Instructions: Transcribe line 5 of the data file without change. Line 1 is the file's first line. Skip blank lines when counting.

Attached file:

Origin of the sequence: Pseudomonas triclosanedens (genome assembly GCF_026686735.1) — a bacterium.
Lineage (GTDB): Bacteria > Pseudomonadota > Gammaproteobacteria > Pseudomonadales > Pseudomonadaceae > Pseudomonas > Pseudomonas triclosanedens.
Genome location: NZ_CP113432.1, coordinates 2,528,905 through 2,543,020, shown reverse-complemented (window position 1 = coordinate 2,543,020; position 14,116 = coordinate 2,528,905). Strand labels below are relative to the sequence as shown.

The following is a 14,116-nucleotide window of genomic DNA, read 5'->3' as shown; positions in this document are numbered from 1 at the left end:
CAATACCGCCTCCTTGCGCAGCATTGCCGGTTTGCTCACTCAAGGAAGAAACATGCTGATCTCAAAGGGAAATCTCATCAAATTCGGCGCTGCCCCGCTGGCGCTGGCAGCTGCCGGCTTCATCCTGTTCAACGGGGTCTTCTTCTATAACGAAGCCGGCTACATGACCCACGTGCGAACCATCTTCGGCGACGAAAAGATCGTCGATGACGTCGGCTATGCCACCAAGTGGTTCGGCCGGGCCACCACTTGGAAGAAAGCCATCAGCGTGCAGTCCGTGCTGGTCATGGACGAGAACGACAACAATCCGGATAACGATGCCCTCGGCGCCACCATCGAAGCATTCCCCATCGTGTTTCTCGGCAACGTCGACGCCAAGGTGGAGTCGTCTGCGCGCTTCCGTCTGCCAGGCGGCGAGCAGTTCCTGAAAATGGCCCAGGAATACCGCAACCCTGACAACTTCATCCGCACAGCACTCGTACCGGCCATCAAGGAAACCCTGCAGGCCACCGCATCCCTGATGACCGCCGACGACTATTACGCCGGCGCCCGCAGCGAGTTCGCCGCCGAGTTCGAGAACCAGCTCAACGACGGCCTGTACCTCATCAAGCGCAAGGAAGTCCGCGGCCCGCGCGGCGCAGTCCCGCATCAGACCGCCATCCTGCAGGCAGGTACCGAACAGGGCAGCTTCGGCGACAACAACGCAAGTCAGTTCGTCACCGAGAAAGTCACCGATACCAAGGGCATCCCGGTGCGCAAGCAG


CAATACCGCCTCCTTGCGCAGCATTGCCGGTTTGCTCACTCAAGGAAGAAACATGCTGATCTCAAAGGGAAATCTCATCAAATTCGGCGCTGCCCCGCTGGCGCTGGCAGCTGCCGGCTTCATCCTGTTCAACGGGGTCTTCTTCTATAACGAAGCCGGCTACATGACCCACGTGCGAACCATCTTCGGCGACGAAAAGATCGTCGATGACGTCGGCTATGCCACCAAGTGGTTCGGCCGGGCCACCACTTGGAAGAAAGCCATCAGCGTGCAGTCCGTGCTGGTCATGGACGAGAACGACAACAATCCGGATAACGATGCCCTCGGCGCCACCATCGAAGCATTCCCCATCGTGTTTCTCGGCAACGTCGACGCCAAGGTGGAGTCGTCTGCGCGCTTCCGTCTGCCAGGCGGCGAGCAGTTCCTGAAAATGGCCCAGGAATACCGCAACCCTGACAACTTCATCCGCACAGCACTCGTACCGGCCATCAAGGAAACCCTGCAGGCCACCGCATCCCTGATGACCGCCGACGACTATTACGCCGGCGCCCGCAGCGAGTTCGCCGCCGAGTTCGAGAACCAGCTCAACGACGGCCTGTACCTCATCAAGCGCAAGGAAGTCCGCGGCCCGCGCGGCGCAGTCCCGCATCAGACCGCCATCCTGCAGGCAGGTACCGAACAGGGCAGCTTCGGCGACAACAACGCAAGTCAGTTCGTCACCGAGAAAGTCACCGATACCAAGGGCATCCCGGTGCGCAAGCAG